Chapters 1 & 2
From Petone to the Antarctic
As a technical trainee back in 1957, I worked in the Dominion Physical Laboratory... Fortunately for me the Auroral Research Station needed an electronics technician for their radar on Bluff Hill...
Heading for the ice
I headed south in the Endeavour a small wooden ship that evoked questions like, “You aren’t going south in that?” or “You must be crazy.” ...we entered brash ice...The tiny Endeavour struggled on through the ice, but in sight of Ross Island, the ice won. ..the ice breaker Akta came to our rescue...we sailed line-astern through open water then ice again...Eventually the Endeavour could go no further. We stopped...our transport to Scott Base arrived... At Scott Base we entered through the yellow front door...
Chapters 3 & 4
The original Scott Base
After a false start... not Butterpoint, but Pram Point...the base was prefabricated... all equipment unload onto the ice 3 miles from the base... transport in on sledges pulled by Ferguson tractors... building started 10 Jan 1957 and finished 27 Feb... no cranes or lifting gear used in building the base... everything done manually including moving two 3 ton Lister generators... first party biggest at 24 most years after that 14...
Scott Base grows
The base started with 5378 sq. ft. and by 1964 had grown to 15,477... this happened in two expansions 1960 and 1963... the expansion show in diagram form base a model of base at the Canterbury Museum
Chapters 5 to 15
Ten chapters dealing with the construction, erection, extensions, and often changes in use.
A-hut, which incorporated the mess, kitchen, radio
room and the leader’s office, was the first hut built...
B-hut, the science lab, a 25 x 20-feet structure... we at Scott Base made regular weather observations...
The Ionosonde probing the ionosphere... two sleeping blocks, C-hut 38 x 20 feet and D-hut 28 x 20 feet... E-hut, a 30 x 20-feet was one of two power generator buildings and the base’s ablution block... for short time in had a 1960s coffee bar... first to change roles, in 1963 became the base’s administration and coms centre... 1960 Arrival Heights first used... Auroral radar...F-hut sledge room and second generators... soon lost the generators and gain a ablution block... K-hut new in 1960 house bigger generators...
the planned base had no garage... first year party built one out waste packaging materials...it lasted 20 years... and so the huts continued through the alphabet.
How we got around
All the transport land, sea, and air and for good measure some aircraft mishaps and remarkable rescue in two-seater Auster...Fergie tractors, weasels and and airforce Land Rover... from dogs to motor toboggans... a small wooded ship with sails to USS Glacier the mighty icebreaker... aircraft from the the Globemaster to the Auster and all the planes in between... the arrival of the first Hercules C130 in 1960... USN Seahorse helicopters... Charlene a wingless R4D taxi.. RNZAF Beaver crash and rescue... El Paisano, Project Magnet Super Constellation crash and a lost radar... an Otter down and later a R4D shot itself down...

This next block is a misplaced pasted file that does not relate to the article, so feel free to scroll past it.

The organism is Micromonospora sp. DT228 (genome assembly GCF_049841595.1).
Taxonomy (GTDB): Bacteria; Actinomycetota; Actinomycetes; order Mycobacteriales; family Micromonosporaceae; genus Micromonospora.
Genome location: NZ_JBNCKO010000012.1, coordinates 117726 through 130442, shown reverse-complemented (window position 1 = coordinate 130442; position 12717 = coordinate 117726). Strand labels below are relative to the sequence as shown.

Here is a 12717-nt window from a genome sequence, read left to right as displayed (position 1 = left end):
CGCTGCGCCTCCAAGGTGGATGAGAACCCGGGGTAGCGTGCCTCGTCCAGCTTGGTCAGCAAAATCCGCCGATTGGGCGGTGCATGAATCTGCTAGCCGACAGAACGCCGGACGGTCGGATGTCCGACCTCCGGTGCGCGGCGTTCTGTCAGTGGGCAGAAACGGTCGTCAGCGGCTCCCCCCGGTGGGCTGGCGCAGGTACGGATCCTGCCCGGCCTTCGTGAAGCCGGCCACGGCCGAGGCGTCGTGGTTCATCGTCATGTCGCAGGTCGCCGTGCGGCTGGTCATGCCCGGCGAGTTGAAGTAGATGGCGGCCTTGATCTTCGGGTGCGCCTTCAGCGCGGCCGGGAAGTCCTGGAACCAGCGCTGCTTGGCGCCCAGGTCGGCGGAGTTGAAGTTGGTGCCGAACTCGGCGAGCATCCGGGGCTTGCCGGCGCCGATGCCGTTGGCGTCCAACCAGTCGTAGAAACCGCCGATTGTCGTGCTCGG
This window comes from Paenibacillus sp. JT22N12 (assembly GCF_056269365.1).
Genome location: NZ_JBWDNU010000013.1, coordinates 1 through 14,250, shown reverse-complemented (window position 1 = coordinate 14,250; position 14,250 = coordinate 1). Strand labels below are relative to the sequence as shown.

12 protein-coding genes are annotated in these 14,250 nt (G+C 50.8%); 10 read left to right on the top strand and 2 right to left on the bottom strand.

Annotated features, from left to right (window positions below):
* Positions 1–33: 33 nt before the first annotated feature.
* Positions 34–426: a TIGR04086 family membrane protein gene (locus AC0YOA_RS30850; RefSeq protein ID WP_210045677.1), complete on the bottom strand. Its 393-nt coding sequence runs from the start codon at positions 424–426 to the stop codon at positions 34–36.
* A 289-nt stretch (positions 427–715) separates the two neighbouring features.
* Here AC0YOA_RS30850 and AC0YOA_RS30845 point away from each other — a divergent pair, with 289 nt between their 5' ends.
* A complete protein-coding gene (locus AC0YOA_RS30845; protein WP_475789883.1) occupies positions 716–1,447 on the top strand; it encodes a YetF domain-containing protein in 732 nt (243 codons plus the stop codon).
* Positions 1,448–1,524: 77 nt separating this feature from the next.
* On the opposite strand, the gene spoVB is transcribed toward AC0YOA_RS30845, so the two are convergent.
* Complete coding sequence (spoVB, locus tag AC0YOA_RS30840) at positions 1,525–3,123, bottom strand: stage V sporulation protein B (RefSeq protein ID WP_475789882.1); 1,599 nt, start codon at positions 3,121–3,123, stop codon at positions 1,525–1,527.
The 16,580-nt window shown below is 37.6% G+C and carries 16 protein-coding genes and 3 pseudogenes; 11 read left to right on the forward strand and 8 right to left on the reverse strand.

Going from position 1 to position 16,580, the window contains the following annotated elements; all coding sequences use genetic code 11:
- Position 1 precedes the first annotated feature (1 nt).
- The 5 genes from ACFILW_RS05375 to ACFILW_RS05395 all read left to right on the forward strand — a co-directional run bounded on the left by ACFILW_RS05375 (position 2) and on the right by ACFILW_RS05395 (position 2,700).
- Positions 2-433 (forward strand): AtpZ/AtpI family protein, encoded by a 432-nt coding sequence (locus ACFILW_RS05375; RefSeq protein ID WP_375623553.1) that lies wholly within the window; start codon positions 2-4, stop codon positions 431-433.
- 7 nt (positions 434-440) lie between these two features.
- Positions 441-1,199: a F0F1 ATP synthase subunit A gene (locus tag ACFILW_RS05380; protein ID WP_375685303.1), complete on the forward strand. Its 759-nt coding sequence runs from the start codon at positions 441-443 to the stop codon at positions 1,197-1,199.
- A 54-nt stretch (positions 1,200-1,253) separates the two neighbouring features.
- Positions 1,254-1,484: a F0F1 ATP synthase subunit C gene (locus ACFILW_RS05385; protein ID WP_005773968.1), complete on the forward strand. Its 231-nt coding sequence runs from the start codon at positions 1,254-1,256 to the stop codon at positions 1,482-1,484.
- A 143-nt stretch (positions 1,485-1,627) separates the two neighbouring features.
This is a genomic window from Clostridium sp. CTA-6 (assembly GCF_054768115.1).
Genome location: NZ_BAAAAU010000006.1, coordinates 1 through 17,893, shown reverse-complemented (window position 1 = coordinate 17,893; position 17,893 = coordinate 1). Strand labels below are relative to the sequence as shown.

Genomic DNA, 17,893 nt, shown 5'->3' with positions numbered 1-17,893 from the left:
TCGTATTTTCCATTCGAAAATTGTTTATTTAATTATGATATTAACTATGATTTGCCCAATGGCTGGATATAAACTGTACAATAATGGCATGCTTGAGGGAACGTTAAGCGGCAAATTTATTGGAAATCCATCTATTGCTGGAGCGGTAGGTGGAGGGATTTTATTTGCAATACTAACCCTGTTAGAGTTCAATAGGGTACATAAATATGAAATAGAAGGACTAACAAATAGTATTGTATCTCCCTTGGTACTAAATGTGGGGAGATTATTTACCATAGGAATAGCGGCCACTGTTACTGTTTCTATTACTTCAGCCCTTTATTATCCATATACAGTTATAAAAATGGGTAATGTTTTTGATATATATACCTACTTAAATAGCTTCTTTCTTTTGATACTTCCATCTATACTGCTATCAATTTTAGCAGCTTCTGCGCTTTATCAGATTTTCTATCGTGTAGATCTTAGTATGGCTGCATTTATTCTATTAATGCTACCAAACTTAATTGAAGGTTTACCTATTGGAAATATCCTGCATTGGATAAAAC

Chapter 17 & 18
The long cold winter
The last aircraft leaves the ice… our isolation begins… We had had nothing but daylight... 20 February our first darkness… 24 April the sun disappears until 19 August. July and August the coldest months reaching -54.9C. We all had jobs to take us outside, dog handlers… regularly travelling 3 miles to Arrival Heights… slowly the daylight hours increased until the end of the October continual daylight had returned. We had celebrated Midwinter and the US Independence day and had some ramifications from the Chilean earthquakes
Going home – in seven hours
Once your replacement arrived you waited for the next
available transport back to New Zealand. Some went on ships… I went by air… both time by Hercules C130s… 7 hours as opposed to 7 days in the Endeveavor… I had an oﬀer of a position at the Auroral Station Lauder in Central Otago or a new position at Plant Chemistry Division in Palmerston North... I went north to Palmerston North.
A new Scott Base
The final phase in the life of the first Scott Base was its dismantling and the building of the new “hotel-like” base… a reverse osmosis unit to distil fresh water from the adjacent seawater was installed, ending 23 years of digging snow… It may be interesting to note this building included freezers!...
Then in the second part,100 years makes a diﬀerence, looks back 50 years to Scott’s huts and forward 50 years to the second Scott Base. Three sets of photographs showing the diﬀerences that 50 years makes to the type of accommodation… Each set gives examples of the building, kitchens and messes from the three eras: Scott in 1910/13, and the New Zealand parties in 1960/63 and 2010/13.
Chapter 20, appendix and index
Three special visitors
…three sailors from the original Terra Nova and my current research on Scott’s Northern Party. There Antarctic experience including a winter in a snow cave… there 250 mile sledge journey home…
photos and lists of the two wintering over teams... book list... 27 book covering late fifties to early sixties.
Finishing with an 11 page index.